The importance of honey production in South Dakota
Many people aren't fond of bee's, but the insects really have a lot of benefits here in South Dakota. Gabrielle Hemesath is the American Honey Queen, and says she became interested in beekeeping at a young age and began working in a commercial beekeeping operation in 2008.
Through her work, she could tell it was a passion of hers and now she owns two hives of her own. Right now she is a student at Iowa State University.
She visited the KSFY Morning News to tell all about honeybees and their benefits.
Honey stored in air tight containers never spoils. Sealed honey vats found in King Tut’s tomb still contained edible honey, despite over 2,000 years beneath the sands.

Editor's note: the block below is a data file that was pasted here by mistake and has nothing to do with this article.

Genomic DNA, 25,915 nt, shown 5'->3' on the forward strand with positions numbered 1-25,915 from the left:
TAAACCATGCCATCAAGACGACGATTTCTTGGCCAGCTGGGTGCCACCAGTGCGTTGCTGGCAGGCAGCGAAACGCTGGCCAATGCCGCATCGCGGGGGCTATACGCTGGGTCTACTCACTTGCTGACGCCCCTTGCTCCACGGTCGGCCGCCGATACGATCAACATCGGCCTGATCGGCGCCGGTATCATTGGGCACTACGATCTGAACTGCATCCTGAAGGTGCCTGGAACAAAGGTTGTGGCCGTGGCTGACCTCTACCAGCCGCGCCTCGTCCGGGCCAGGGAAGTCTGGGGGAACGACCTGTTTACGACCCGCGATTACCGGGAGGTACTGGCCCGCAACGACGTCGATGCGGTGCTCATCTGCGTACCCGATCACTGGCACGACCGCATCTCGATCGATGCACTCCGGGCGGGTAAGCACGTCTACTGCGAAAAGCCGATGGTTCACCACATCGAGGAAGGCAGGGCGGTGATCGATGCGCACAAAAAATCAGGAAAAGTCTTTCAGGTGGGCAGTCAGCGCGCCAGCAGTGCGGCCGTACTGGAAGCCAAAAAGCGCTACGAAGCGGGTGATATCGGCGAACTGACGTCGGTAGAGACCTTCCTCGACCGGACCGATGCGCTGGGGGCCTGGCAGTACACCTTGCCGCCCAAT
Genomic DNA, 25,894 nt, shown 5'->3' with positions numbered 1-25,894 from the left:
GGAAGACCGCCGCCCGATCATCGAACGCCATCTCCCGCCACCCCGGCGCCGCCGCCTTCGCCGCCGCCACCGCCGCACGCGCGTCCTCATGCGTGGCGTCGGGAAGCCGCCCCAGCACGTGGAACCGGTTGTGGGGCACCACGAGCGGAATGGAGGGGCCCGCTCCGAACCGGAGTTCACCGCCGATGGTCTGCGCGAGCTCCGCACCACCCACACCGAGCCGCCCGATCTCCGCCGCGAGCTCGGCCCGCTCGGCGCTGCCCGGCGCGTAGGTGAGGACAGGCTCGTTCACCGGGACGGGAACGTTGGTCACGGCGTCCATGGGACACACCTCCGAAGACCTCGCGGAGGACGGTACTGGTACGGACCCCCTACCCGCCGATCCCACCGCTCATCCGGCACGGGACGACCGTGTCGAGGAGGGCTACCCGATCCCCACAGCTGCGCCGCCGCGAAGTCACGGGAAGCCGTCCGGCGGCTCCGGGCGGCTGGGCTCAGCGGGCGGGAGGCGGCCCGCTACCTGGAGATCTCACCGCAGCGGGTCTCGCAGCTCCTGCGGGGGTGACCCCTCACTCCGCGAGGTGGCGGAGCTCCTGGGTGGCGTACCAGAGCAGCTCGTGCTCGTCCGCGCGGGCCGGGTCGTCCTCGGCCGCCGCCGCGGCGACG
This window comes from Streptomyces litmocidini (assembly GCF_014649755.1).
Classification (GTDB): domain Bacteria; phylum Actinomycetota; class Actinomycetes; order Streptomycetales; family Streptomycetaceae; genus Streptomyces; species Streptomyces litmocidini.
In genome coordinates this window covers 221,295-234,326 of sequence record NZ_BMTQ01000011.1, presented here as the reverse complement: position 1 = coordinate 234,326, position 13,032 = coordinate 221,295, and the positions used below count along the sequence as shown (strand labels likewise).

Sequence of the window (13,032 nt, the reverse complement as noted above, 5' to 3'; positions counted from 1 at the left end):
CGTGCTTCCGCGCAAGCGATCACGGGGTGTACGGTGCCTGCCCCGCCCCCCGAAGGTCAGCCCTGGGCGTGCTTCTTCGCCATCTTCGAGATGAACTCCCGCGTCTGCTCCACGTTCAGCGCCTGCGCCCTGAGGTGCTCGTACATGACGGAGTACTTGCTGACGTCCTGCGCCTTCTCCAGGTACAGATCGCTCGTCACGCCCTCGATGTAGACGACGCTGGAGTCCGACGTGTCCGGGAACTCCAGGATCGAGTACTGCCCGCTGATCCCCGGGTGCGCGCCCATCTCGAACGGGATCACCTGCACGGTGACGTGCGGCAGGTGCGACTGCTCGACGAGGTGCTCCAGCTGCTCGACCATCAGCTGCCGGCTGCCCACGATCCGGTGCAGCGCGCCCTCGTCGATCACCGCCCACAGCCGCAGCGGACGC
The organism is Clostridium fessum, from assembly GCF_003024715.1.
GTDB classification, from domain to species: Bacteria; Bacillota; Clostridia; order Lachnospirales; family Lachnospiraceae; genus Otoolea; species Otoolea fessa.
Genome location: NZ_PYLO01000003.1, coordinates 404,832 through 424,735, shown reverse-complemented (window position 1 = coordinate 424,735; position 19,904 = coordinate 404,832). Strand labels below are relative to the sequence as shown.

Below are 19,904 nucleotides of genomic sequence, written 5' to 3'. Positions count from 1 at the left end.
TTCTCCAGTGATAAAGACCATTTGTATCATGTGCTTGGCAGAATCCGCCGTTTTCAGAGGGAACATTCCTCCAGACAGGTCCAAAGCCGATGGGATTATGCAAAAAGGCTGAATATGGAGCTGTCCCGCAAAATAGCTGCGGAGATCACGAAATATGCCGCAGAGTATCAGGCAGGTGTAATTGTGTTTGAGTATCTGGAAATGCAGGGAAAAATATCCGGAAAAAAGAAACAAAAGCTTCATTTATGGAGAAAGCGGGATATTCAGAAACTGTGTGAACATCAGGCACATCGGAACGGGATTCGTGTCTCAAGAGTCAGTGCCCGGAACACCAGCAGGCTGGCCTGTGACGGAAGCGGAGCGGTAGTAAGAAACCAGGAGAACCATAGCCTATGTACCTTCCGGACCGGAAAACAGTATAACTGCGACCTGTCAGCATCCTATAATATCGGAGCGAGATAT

Honey is the only food that includes all the substances necessary for life, including enzymes, vitamins, minerals, and water.
The average worker makes 1/12 of a teaspoon of honey in her lifetime.
One third of food consumed in the United States is dependent upon honeybee pollination. That amount of food is worth $15 billion to the United States economy.
Honeybees are the only insects that produce food for humans.
Honey has different flavors and colors depending on the location and kinds of flowers the bees visit. Some popular types of honey in South Dakota include clover, alfalfa, and wildflower.
Honey has the ability to attract and absorb moisture, which makes it remarkably soothing for minor burns and helps prevent scarring.
There are over 100,000 beekeepers in the United States. South Dakota beekeepers care for 280,000 colonies.
Honey is nature’s energy booster! It provides a concentrated energy source that helps prevent fatigue and can boost athletic performance.
The U.S. consumes more than 400 million pounds of honey each year. In 2014, hives in South Dakota produced over 24 million pounds of honey making South Dakota the second highest honey producing state in the county.